7. Very nice indeed. That PMK glow is so nice and the tones and separation comparable to MF as you mentioned. I just came into a Minolta X-300 body. I have a kit with a Rokkor 1.4 and two short after market zooms. Unfortunately, my 35mm Rokkor is hazed.
    I debated getting a new WA for this kit as this fits my I know which one to go for!!
  8. I have a few of these and I like them. Your photo are a good test. I think the camera you are showing has a Winder G on it and not a Motor Drive 1. I have several 28/2.5 MC Rokkor lenses. These tend to have darkened over time so I gave them the UV treatment. This lightened them nicely but there is still a color cast. The cast is easily filtered out when I use color print film but I would not use them with color slide film unless I put on some kind of color correcting filter. There is a 28/2.8 MD on one of my X-9 bodies now and it has the original hood. I don't know whether I have all of the 28mm Minolta manual focus lenses slower than f/2 but I must have most of them. These include the different Celtic models. I have and like many Minolta cameras but I do not care for the XG series. There are too many plastic parts in the winding mechanism and the electronics are not especially reliable either. If you have one in good condition it is pleasant to use. It just might not stay in working condition.
  9. Thanks or the comments.Yes, Jeff, I realised after I'd posted that I'd taken the MD1 off and fitted the Autowinder for the purposes of the photograph, but I did try to make amends, above! I share your opinion of the XG's, having several in a box with the dead capacitor problem. Thanks Chuck, there are usually plenty of these lenses available at reasonable prices; apparently Minolta sold them in their thousands, in the various models and configurations. Yes, Daniel and Charles, it so happens that I very rarely use the 35mm focal length, finding it a little too close to a standard lens, and the step down from 28mm to the 24mm seems to be visually quite a leap. The 28mm is a nice compromise. Mike, I recall seeing some of your nice work with the Celtic, over the years.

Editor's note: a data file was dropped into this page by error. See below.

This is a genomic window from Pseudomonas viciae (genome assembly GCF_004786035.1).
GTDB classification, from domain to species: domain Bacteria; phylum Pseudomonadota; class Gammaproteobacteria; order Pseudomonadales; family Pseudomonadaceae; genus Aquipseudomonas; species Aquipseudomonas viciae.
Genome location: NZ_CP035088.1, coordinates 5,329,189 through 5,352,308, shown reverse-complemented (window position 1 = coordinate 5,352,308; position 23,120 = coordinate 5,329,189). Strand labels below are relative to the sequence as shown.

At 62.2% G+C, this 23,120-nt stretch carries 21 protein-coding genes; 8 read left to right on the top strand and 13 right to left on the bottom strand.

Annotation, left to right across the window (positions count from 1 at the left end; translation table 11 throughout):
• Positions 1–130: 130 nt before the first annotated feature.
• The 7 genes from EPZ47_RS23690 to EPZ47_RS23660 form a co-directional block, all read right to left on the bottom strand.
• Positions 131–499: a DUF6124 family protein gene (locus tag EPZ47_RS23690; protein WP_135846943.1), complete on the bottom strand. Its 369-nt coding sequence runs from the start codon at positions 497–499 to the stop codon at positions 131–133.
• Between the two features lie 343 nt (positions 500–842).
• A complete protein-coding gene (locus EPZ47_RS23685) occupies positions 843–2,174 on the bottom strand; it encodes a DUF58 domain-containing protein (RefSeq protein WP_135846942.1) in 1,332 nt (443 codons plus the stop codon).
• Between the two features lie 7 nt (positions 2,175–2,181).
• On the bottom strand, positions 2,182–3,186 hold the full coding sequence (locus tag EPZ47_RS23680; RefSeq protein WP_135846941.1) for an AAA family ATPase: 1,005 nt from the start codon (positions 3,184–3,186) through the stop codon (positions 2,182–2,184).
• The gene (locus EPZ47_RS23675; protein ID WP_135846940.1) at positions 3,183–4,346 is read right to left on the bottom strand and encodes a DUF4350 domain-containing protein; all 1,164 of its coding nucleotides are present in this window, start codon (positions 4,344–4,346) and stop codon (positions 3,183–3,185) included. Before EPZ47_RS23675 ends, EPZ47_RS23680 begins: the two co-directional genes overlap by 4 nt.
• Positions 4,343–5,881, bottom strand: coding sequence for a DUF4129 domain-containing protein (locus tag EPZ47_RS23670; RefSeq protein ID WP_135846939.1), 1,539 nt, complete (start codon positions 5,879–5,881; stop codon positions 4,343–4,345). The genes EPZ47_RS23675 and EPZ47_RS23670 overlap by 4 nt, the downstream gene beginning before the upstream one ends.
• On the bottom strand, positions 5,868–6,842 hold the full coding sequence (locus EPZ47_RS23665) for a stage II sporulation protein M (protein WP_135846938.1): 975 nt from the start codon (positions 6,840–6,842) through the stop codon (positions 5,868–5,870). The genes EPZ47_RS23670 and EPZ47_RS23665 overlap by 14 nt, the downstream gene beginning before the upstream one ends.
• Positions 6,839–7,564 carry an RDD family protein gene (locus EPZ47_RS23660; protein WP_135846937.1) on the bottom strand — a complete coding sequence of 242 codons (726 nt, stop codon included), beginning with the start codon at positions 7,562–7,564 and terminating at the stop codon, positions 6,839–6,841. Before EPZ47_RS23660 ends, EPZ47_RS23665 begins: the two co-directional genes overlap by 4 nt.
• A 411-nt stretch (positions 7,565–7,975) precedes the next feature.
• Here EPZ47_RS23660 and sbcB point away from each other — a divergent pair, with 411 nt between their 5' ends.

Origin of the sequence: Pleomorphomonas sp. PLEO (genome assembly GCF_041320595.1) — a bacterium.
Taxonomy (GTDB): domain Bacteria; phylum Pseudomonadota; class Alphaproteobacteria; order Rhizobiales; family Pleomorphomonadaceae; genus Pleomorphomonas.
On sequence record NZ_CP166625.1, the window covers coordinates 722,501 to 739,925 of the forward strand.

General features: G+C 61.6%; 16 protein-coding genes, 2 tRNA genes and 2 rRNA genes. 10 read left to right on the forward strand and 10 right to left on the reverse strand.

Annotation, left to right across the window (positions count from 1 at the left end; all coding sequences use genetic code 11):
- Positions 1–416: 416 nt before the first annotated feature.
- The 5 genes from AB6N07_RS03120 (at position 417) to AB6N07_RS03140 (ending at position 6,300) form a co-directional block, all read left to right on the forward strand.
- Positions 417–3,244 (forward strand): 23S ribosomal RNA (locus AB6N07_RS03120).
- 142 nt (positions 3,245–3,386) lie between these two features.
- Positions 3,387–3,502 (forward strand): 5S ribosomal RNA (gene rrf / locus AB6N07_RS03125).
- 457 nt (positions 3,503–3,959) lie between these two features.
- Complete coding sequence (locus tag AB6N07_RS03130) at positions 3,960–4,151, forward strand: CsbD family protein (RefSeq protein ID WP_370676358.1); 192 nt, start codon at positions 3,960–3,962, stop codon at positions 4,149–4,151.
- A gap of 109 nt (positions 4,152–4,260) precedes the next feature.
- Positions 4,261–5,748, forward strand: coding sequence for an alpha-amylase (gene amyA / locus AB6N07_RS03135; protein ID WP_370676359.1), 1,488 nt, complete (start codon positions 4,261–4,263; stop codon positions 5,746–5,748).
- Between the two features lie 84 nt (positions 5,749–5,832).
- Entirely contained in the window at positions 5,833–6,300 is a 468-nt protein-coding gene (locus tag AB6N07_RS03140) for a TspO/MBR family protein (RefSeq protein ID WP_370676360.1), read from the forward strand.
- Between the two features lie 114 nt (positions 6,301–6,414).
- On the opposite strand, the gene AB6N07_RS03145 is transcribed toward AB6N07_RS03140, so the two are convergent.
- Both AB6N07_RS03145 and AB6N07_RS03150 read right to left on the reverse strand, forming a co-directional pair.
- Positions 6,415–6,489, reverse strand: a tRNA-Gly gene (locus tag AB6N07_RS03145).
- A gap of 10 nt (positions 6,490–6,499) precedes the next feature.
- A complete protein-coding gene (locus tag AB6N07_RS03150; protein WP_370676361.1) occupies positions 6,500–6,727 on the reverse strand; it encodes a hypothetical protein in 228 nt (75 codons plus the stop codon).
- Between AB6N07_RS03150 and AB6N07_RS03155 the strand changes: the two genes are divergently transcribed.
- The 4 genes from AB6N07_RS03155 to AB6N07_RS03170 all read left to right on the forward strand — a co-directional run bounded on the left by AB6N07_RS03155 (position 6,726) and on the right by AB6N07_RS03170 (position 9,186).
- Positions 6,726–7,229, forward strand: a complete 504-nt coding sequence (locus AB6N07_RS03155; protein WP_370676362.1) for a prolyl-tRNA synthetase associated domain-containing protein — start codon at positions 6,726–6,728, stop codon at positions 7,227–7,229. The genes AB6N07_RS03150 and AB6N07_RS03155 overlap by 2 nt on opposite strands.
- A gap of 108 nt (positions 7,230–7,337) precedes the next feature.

10. Thanks, Ian, I knew that the 5/5 formula was adopted in 1983, but the lens is very similar to the 7/7 version introduced in 1981. Both are known as MDIII, and their weights, dimensions and filter threads are identical. The only apparent difference is in the size and appearance of the front element and surrounding ring, but without both lenses on hand it's difficult to make the comparison. There's very clear photograph of each on the excellent Ad Dieleman website, and from the illustrations there I'm pretty certain the copy I have is the 5/5. Here's a link:
  11. Great clean photos, love the hat column Rick, catchy as always. Sorry have not been around here much, but have you given up color, especially since you are in the middle of the warm season by you?
  12. I'm pleased you're visiting the forum Ralf; please stay around! We're really not having a warm season, as it's just about the most topsy-turvey summer I can remember, with constant cold fronts and strong winds lashing the country. We even had a sprinkling of snow on the hills behind our place a couple of days ago, previously unheard of for January. I'm doing very little colour on film these days, having decided that I can do it better on digital, but I'm concentrating on traditional B&W, an area where I feel digital really doesn't compete. And, of course, it's such fun using the old lenses on a full-frame digital camera, being both quick and affordable.
  13. Rick, thank you for this interesting link. Yes those version look very similiar. I had MD 28/2.8 but not sure which one exactly, and anyway traded it for 35/2.8.